Economic Integration

Employment Opportunities:

With very scarce job opportunities in the whole country, as much for refugees as for locals, the situation in Armenia is very difficult. It is even more so for women who, according to UNHCR, constitute 70% of the unemployed work force, living therefore below the poverty line. Some measures are clearly needed to be taken to ensure equal opportunities for both sexes. With no amelioration in sight, the scarcity of jobs could become an important factor leading to the practice of begging or prostitution. The problem not only resides in the female majority constituting the unemployed body, but also among those having a job: women are very often paid less to do the same work. So, why do refugee and former refugee women do not share the same opportunities as locals? As I will discuss further, there are some issues which render refugee women less competitive in the job market.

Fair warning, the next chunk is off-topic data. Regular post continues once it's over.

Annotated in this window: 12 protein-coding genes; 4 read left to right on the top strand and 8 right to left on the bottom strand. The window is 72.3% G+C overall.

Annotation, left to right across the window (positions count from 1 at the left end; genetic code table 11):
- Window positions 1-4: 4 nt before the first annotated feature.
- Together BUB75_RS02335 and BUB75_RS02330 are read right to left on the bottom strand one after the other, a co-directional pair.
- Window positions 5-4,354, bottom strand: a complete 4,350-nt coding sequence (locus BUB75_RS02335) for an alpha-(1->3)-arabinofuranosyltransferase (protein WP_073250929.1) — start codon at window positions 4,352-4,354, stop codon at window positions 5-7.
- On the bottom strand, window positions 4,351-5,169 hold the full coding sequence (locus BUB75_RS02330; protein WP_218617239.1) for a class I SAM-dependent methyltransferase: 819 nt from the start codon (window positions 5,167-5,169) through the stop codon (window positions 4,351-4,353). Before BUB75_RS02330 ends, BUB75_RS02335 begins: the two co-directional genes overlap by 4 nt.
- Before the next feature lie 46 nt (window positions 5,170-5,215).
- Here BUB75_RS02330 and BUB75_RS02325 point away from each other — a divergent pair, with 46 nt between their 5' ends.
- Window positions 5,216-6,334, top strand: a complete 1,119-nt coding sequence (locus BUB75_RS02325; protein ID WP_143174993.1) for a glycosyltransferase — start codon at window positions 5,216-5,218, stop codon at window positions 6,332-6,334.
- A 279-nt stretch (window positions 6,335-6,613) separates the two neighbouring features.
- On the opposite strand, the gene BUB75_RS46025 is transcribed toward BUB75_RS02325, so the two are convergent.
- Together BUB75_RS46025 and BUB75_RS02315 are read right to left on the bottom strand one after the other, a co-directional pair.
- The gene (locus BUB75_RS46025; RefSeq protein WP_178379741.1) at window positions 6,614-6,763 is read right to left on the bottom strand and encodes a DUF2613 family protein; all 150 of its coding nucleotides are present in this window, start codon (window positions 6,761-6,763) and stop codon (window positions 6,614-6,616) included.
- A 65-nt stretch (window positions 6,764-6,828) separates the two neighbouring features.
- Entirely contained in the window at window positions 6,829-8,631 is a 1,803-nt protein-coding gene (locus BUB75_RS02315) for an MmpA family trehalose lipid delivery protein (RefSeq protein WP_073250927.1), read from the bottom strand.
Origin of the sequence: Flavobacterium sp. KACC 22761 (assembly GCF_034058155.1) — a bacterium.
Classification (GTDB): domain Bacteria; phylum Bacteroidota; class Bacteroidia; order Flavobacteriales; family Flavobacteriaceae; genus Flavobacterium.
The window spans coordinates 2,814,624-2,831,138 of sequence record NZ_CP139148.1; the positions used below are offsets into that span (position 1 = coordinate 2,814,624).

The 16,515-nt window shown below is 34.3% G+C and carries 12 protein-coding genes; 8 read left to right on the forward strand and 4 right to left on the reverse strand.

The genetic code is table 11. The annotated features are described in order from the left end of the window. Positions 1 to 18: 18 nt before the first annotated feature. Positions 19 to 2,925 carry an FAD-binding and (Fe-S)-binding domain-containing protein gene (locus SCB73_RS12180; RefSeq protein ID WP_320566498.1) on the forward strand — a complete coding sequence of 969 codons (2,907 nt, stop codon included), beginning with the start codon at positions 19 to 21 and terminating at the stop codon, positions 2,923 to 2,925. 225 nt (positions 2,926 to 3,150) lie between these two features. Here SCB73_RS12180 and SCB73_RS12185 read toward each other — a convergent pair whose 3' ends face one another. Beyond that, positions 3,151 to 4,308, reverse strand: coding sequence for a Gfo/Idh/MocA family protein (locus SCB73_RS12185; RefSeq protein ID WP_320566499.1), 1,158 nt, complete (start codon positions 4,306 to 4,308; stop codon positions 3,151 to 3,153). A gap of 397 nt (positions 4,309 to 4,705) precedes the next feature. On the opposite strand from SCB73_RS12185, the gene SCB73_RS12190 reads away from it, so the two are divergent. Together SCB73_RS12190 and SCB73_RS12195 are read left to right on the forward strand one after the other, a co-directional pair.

1. Background:

A sudden change in lifestyle constituted a major issue for refugees coming predominantly from urban areas in Azerbaijan and Iraq, leading more comfortable lives before the war. Having to adapt to village life, they most often lacked the necessary skills for it. Refugee women's main source of income in their former countries of residence used to come from national arts and craft, an underdeveloped field in rural areas. Instead, employment is concentrated in agriculture. Refugee and former refugee women’s skills are not matching their new realities.

2. Language Barriers: